CGC changes may save feds but cost farmers

Producers affected | National Farmers Union said revamped commission will mean fewer services, less protection

Proposed changes to the Canadian Grain Commission are expected to save the federal treasury tens of million of dollars annually.

However, some farm organizations say those savings will come at a high cost to farmers.

Terry Boehm, president of the National Farmers Union, said efforts to revamp the grain commission will mean fewer services, less protection for grain producers and new user fees that will cost farmers thousands if not millions of dollars more annually.

“CGC programs were developed in response to very real abuses that took place in the past,” Boehm said.

“When those programs evaporate, the problems will return.”

Ottawa has been signalling for two years that it intends to streamline CGC operations, eliminate unnecessary services, reduce federal funding to CGC operations and transform the commission into a self-funding agency.

The federal government took a major step in that direction last month by introducing legislation that will amend the Canada Grain Act and result in significant changes to the CGC.

Proposed changes to the commission will include:

  • elimination of the grain appeals tribunal
  • elimination of mandatory inward inspections and weighing performed by the CGC at terminal and transfer elevators
  • introduction of a new producer protection program to replace the CGC’s existing bond-based security program

The commission also plans for more industry consultations aimed at updating user fees for all its services.

Elevators and shippers, including producer car shippers, will still have the right to appeal grading and dockage decisions and request binding arbitration in the event of a grading dispute.

The commission will also maintain responsibility for issuing certificate finals and conducting outward inspections on Canadian grain that is destined for export markets.

However, third-party service providers will play a larger role for other services, including voluntary inward inspections.

In an Oct.18 news release, the federal agriculture department said eliminating mandatory inward inspections will trim $20 million from the commission’s annual operating budget.

Doug Robertson, president of the Western Barley Growers Association, said the decision to eliminate inward inspections was an obvious move given that Ottawa is intent on cutting costs.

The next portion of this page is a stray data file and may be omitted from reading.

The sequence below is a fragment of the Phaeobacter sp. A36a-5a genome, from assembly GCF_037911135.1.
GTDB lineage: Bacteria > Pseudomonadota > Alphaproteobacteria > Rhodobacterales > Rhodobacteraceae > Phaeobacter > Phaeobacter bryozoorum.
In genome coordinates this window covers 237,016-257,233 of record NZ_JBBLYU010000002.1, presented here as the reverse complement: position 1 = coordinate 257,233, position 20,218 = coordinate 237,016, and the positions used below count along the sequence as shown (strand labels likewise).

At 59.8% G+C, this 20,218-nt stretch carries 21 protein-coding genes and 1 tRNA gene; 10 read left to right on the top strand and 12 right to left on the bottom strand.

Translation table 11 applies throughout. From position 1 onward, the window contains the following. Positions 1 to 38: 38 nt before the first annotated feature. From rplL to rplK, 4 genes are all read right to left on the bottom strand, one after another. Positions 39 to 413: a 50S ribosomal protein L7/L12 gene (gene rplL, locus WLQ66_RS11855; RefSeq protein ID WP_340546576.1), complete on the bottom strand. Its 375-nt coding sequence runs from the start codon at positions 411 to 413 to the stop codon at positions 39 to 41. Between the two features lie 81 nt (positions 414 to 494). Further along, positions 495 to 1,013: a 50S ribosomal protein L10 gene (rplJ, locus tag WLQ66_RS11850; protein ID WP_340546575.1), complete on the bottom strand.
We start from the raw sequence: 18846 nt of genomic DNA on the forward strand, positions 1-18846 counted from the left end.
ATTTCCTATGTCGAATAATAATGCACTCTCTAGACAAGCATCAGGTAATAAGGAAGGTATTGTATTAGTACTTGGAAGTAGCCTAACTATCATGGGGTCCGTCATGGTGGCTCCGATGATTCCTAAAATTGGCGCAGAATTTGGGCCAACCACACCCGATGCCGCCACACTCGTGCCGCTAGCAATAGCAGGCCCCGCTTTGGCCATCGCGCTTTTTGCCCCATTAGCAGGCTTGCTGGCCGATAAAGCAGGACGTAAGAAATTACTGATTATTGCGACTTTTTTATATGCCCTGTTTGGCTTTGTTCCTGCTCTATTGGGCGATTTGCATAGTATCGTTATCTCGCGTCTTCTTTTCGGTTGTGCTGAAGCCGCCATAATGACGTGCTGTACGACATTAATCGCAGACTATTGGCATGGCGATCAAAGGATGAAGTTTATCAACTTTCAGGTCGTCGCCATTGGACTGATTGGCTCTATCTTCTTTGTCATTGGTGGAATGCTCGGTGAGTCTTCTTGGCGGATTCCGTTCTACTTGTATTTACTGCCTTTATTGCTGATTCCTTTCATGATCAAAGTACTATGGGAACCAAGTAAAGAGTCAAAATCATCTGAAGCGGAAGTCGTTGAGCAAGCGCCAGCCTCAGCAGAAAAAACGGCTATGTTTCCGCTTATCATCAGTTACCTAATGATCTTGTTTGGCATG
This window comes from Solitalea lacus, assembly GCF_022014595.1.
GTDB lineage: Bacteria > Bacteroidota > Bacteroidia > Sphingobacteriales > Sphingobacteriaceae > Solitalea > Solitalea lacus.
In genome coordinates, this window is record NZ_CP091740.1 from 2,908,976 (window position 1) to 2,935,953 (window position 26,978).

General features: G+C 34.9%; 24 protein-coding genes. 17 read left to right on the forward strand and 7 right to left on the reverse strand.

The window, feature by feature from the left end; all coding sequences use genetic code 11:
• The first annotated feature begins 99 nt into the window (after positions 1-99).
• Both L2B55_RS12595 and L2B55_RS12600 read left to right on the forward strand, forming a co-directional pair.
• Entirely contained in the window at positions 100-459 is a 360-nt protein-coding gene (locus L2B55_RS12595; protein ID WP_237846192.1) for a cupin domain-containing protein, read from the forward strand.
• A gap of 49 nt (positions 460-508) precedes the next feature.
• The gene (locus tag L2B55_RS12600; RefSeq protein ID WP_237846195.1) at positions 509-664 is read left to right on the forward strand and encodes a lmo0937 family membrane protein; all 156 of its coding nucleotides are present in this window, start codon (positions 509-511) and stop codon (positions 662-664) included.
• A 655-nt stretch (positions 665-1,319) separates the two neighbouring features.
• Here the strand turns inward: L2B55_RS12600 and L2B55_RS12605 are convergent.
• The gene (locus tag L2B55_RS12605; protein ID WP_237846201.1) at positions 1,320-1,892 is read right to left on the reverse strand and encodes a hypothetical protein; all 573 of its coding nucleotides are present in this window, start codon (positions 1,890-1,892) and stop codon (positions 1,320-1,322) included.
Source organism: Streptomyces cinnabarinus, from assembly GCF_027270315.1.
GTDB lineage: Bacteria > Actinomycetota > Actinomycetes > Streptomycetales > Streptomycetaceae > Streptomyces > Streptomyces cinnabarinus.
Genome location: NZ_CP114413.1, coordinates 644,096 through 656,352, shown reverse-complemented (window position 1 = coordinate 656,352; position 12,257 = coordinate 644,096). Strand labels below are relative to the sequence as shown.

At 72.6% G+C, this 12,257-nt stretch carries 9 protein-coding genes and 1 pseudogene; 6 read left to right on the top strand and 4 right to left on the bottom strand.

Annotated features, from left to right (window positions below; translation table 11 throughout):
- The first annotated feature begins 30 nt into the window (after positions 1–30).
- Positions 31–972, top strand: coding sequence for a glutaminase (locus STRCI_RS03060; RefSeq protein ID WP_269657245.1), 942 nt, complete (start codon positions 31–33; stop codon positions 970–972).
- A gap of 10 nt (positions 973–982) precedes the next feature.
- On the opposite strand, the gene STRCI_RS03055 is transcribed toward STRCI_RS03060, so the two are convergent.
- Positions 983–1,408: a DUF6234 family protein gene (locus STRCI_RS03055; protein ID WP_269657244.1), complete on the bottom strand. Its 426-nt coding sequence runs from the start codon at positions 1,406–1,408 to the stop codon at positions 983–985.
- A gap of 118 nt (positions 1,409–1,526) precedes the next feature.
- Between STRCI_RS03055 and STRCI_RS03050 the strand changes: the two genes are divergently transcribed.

“There’s no use pussy footing around. We know that farmers are going to end up having the costs rolled down to them on (all CGC services). Companies will pass those costs on somehow,” Robertson said.

“Any costs that are mandatory are ultimately going to be borne by farmers, so if they are costs that aren’t important, if they don’t add any value to what farmers do, then farmers (don’t want to pay) for it.

“Mandatory inward inspection in particular is pretty low hanging fruit in that (regard) because most of the time, it’s just transfers between companies or transfers of grain between (facilities that are owned) by the same company.”

Robertson said his organization would have gone a step further and eliminated CGC inspections on outward grain shipped to foreign buyers.

“We’d also be in favour of eliminating mandatory outward inspections, or at least not having the Canadian Grain Commission responsible for that,” Robertson said.

Boehm argues that eliminating bonding requirements for licensed grain companies will also have an unknown financial impact on Canada’s primary producers.

The grain commission had an operating budget of $80 million in 2010-11, $26 million of which was covered by the federal government.

Ottawa has indicated it would like to see the commission move toward a full-cost recovery model, meaning user fees would cover most if not all of the commission’s spending.

Wade Sobkowich, executive director of the Western Grain Elevators Association, said proposed changes will result in a more efficient grain handling system.

However, WGEA members believe some CGC services benefit not only the Canadian grain industry but the Canadian population as a whole.

For that reason, Ottawa should continue to provide some level of financial support to the commission’s operations, Sobkowich said.

About the author



Stories from our other publications